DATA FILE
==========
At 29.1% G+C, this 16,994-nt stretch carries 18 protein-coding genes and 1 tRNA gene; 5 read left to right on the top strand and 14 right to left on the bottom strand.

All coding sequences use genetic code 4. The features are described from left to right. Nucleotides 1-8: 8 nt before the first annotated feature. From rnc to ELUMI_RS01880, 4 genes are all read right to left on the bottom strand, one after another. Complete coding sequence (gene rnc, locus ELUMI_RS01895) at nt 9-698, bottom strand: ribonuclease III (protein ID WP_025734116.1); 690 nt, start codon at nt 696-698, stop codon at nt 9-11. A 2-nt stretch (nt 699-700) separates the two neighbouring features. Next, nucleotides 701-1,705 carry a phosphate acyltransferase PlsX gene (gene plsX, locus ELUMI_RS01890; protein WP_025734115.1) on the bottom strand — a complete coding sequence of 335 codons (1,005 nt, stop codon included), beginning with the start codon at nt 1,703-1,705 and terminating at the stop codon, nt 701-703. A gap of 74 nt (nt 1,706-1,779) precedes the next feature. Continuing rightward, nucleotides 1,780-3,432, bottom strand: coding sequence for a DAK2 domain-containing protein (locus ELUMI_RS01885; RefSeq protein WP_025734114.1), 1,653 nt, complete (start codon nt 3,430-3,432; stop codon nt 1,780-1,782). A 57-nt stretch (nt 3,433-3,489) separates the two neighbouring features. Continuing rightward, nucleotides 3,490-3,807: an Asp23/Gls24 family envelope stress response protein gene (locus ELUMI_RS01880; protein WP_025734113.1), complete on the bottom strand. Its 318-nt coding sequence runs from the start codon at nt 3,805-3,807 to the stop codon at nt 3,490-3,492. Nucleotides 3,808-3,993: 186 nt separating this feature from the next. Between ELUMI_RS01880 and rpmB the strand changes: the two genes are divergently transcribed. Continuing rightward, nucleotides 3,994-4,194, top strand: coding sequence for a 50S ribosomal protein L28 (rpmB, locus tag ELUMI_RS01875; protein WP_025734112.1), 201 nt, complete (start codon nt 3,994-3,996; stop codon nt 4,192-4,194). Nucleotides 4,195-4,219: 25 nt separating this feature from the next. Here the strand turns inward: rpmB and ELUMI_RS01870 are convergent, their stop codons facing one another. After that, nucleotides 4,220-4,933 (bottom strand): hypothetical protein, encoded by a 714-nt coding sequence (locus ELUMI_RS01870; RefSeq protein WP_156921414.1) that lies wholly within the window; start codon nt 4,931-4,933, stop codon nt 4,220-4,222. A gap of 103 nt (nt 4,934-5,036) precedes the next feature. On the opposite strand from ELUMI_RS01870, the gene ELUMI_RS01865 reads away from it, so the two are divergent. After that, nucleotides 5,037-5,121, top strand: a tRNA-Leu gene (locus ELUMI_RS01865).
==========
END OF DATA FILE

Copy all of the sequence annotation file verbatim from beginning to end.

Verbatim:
At 29.1% G+C, this 16,994-nt stretch carries 18 protein-coding genes and 1 tRNA gene; 5 read left to right on the top strand and 14 right to left on the bottom strand.

All coding sequences use genetic code 4. The features are described from left to right. Nucleotides 1-8: 8 nt before the first annotated feature. From rnc to ELUMI_RS01880, 4 genes are all read right to left on the bottom strand, one after another. Complete coding sequence (gene rnc, locus ELUMI_RS01895) at nt 9-698, bottom strand: ribonuclease III (protein ID WP_025734116.1); 690 nt, start codon at nt 696-698, stop codon at nt 9-11. A 2-nt stretch (nt 699-700) separates the two neighbouring features. Next, nucleotides 701-1,705 carry a phosphate acyltransferase PlsX gene (gene plsX, locus ELUMI_RS01890; protein WP_025734115.1) on the bottom strand — a complete coding sequence of 335 codons (1,005 nt, stop codon included), beginning with the start codon at nt 1,703-1,705 and terminating at the stop codon, nt 701-703. A gap of 74 nt (nt 1,706-1,779) precedes the next feature. Continuing rightward, nucleotides 1,780-3,432, bottom strand: coding sequence for a DAK2 domain-containing protein (locus ELUMI_RS01885; RefSeq protein WP_025734114.1), 1,653 nt, complete (start codon nt 3,430-3,432; stop codon nt 1,780-1,782). A 57-nt stretch (nt 3,433-3,489) separates the two neighbouring features. Continuing rightward, nucleotides 3,490-3,807: an Asp23/Gls24 family envelope stress response protein gene (locus ELUMI_RS01880; protein WP_025734113.1), complete on the bottom strand. Its 318-nt coding sequence runs from the start codon at nt 3,805-3,807 to the stop codon at nt 3,490-3,492. Nucleotides 3,808-3,993: 186 nt separating this feature from the next. Between ELUMI_RS01880 and rpmB the strand changes: the two genes are divergently transcribed. Continuing rightward, nucleotides 3,994-4,194, top strand: coding sequence for a 50S ribosomal protein L28 (rpmB, locus tag ELUMI_RS01875; protein WP_025734112.1), 201 nt, complete (start codon nt 3,994-3,996; stop codon nt 4,192-4,194). Nucleotides 4,195-4,219: 25 nt separating this feature from the next. Here the strand turns inward: rpmB and ELUMI_RS01870 are convergent, their stop codons facing one another. After that, nucleotides 4,220-4,933 (bottom strand): hypothetical protein, encoded by a 714-nt coding sequence (locus ELUMI_RS01870; RefSeq protein WP_156921414.1) that lies wholly within the window; start codon nt 4,931-4,933, stop codon nt 4,220-4,222. A gap of 103 nt (nt 4,934-5,036) precedes the next feature. On the opposite strand from ELUMI_RS01870, the gene ELUMI_RS01865 reads away from it, so the two are divergent. After that, nucleotides 5,037-5,121, top strand: a tRNA-Leu gene (locus ELUMI_RS01865).